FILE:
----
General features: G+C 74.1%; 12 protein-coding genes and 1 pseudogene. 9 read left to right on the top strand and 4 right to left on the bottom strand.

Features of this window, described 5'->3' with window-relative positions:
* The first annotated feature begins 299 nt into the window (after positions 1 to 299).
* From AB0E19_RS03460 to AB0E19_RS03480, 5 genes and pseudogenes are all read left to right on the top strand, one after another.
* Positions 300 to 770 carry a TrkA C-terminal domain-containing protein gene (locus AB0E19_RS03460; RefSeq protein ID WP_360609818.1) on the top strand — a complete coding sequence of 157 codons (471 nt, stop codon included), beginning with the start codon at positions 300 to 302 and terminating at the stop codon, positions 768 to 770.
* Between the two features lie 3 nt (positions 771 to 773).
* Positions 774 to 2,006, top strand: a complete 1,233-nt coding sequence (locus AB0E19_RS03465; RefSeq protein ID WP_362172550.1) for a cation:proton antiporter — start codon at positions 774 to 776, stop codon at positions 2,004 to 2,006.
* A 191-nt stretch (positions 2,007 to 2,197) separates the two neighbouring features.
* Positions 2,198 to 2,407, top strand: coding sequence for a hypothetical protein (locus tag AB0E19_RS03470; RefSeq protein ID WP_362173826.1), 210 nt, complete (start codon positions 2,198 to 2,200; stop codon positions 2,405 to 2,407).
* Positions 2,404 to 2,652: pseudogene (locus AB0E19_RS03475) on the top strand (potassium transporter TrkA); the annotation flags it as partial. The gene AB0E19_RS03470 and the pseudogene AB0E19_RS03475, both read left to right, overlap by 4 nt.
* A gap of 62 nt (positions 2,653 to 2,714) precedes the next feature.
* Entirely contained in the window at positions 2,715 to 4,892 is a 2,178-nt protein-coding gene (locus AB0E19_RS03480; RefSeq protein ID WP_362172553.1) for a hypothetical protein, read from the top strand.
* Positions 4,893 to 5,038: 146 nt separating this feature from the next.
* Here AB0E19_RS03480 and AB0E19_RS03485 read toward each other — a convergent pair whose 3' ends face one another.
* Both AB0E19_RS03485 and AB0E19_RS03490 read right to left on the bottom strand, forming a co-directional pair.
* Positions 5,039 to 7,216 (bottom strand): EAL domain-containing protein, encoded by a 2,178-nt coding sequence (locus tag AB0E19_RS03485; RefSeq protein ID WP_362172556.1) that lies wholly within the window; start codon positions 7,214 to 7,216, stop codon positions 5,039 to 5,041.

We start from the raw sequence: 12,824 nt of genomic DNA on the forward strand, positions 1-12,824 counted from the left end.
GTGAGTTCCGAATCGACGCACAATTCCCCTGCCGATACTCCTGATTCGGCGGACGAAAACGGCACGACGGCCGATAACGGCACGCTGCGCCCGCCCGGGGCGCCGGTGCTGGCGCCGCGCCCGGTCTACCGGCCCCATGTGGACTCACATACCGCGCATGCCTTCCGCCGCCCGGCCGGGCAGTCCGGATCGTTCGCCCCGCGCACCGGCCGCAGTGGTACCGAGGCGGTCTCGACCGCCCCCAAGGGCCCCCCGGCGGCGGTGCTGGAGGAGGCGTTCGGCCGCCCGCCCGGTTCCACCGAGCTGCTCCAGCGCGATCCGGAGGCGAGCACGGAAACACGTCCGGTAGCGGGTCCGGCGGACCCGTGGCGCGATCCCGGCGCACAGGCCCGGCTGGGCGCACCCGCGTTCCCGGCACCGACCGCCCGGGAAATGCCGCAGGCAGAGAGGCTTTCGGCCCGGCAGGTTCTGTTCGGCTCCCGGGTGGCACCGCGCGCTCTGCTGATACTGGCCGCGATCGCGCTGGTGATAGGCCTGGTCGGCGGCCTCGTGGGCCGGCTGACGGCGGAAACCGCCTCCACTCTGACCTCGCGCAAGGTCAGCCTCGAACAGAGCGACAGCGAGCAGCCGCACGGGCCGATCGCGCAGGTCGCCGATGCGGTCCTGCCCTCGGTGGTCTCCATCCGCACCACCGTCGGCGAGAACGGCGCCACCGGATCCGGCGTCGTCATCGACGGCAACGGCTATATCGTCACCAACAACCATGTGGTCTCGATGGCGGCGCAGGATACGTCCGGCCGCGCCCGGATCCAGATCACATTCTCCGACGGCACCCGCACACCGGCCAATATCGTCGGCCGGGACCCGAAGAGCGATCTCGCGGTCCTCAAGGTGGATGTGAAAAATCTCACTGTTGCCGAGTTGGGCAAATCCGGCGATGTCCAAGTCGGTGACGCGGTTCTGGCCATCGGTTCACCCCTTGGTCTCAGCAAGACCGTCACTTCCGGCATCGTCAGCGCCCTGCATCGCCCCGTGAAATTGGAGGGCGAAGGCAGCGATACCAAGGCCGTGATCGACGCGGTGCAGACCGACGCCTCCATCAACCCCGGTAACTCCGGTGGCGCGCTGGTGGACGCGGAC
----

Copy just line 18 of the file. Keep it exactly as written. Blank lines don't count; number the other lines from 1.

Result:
GTGAGTTCCGAATCGACGCACAATTCCCCTGCCGATACTCCTGATTCGGCGGACGAAAACGGCACGACGGCCGATAACGGCACGCTGCGCCCGCCCGGGGCGCCGGTGCTGGCGCCGCGCCCGGTCTACCGGCCCCATGTGGACTCACATACCGCGCATGCCTTCCGCCGCCCGGCCGGGCAGTCCGGATCGTTCGCCCCGCGCACCGGCCGCAGTGGTACCGAGGCGGTCTCGACCGCCCCCAAGGGCCCCCCGGCGGCGGTGCTGGAGGAGGCGTTCGGCCGCCCGCCCGGTTCCACCGAGCTGCTCCAGCGCGATCCGGAGGCGAGCACGGAAACACGTCCGGTAGCGGGTCCGGCGGACCCGTGGCGCGATCCCGGCGCACAGGCCCGGCTGGGCGCACCCGCGTTCCCGGCACCGACCGCCCGGGAAATGCCGCAGGCAGAGAGGCTTTCGGCCCGGCAGGTTCTGTTCGGCTCCCGGGTGGCACCGCGCGCTCTGCTGATACTGGCCGCGATCGCGCTGGTGATAGGCCTGGTCGGCGGCCTCGTGGGCCGGCTGACGGCGGAAACCGCCTCCACTCTGACCTCGCGCAAGGTCAGCCTCGAACAGAGCGACAGCGAGCAGCCGCACGGGCCGATCGCGCAGGTCGCCGATGCGGTCCTGCCCTCGGTGGTCTCCATCCGCACCACCGTCGGCGAGAACGGCGCCACCGGATCCGGCGTCGTCATCGACGGCAACGGCTATATCGTCACCAACAACCATGTGGTCTCGATGGCGGCGCAGGATACGTCCGGCCGCGCCCGGATCCAGATCACATTCTCCGACGGCACCCGCACACCGGCCAATATCGTCGGCCGGGACCCGAAGAGCGATCTCGCGGTCCTCAAGGTGGATGTGAAAAATCTCACTGTTGCCGAGTTGGGCAAATCCGGCGATGTCCAAGTCGGTGACGCGGTTCTGGCCATCGGTTCACCCCTTGGTCTCAGCAAGACCGTCACTTCCGGCATCGTCAGCGCCCTGCATCGCCCCGTGAAATTGGAGGGCGAAGGCAGCGATACCAAGGCCGTGATCGACGCGGTGCAGACCGACGCCTCCATCAACCCCGGTAACTCCGGTGGCGCGCTGGTGGACGCGGAC